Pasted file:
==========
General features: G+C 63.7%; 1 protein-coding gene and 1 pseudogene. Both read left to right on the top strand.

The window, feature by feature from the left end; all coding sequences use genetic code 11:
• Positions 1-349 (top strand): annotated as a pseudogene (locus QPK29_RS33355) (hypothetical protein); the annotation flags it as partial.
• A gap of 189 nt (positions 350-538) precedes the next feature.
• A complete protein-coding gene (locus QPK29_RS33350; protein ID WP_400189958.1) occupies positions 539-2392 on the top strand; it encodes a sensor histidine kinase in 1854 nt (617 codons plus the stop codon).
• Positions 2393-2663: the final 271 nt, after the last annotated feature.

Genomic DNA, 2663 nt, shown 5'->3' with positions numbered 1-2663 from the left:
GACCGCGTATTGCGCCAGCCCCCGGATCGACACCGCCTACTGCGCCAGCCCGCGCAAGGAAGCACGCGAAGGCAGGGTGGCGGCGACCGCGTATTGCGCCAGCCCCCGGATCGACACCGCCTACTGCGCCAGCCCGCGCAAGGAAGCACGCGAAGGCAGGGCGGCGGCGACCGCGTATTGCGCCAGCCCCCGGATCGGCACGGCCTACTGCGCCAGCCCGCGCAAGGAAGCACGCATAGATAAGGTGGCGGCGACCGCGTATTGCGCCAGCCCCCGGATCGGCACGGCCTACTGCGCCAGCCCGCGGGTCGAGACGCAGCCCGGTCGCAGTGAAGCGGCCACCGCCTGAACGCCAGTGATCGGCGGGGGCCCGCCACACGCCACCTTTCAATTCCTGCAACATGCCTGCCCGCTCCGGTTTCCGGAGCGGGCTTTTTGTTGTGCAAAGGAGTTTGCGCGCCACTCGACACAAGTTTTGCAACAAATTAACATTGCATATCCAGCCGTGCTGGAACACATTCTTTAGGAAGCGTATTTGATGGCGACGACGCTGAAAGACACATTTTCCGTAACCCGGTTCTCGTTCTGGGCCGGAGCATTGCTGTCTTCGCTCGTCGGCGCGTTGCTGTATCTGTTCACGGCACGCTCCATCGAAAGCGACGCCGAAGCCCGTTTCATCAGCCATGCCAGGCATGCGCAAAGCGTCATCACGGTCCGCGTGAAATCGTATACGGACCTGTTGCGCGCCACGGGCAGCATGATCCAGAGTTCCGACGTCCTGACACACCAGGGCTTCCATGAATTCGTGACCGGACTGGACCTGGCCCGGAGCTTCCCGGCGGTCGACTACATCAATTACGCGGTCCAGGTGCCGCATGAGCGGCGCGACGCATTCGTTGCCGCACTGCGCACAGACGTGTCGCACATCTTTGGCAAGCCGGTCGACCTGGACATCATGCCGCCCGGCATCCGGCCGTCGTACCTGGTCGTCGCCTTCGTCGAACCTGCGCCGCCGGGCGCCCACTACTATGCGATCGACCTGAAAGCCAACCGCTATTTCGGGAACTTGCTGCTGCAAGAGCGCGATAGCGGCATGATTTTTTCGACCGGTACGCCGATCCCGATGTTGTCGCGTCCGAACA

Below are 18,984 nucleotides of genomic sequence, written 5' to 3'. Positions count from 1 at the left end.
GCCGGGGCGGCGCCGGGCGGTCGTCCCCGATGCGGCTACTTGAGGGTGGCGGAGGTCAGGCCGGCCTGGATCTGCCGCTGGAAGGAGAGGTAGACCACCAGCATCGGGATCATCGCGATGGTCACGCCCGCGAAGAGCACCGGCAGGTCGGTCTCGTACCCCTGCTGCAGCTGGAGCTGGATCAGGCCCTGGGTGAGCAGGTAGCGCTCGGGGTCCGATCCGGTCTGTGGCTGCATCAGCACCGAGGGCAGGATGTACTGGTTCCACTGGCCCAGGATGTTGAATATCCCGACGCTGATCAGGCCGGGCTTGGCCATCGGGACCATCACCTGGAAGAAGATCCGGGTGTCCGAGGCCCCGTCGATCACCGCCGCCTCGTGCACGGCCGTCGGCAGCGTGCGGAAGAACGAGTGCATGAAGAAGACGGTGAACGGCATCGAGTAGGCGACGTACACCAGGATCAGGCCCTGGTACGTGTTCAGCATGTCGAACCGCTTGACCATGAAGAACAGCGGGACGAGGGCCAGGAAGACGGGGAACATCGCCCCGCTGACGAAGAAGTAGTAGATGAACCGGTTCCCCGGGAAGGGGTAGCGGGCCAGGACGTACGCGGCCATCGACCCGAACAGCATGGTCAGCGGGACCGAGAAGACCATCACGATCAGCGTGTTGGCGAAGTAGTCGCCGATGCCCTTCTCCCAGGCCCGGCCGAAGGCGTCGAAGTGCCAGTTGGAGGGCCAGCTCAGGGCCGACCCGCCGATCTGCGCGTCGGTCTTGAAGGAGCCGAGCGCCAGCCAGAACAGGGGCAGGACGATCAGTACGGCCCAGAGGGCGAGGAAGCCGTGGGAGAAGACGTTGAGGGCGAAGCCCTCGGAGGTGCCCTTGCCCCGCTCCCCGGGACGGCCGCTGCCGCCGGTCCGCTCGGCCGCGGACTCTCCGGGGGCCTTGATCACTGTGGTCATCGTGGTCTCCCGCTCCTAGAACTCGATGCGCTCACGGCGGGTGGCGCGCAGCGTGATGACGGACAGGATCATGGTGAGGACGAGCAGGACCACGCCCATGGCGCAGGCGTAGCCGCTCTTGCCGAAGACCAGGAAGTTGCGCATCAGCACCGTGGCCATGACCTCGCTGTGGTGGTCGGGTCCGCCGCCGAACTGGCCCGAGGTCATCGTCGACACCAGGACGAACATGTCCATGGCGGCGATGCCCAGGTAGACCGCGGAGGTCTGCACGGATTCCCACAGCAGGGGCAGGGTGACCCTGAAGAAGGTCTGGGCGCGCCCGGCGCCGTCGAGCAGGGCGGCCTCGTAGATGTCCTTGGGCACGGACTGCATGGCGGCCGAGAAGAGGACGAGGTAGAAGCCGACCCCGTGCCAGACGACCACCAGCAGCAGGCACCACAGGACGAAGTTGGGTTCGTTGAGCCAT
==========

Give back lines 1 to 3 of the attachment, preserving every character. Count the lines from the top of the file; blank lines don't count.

General features: G+C 63.7%; 1 protein-coding gene and 1 pseudogene. Both read left to right on the top strand.

The window, feature by feature from the left end; all coding sequences use genetic code 11:
• Positions 1-349 (top strand): annotated as a pseudogene (locus QPK29_RS33355) (hypothetical protein); the annotation flags it as partial.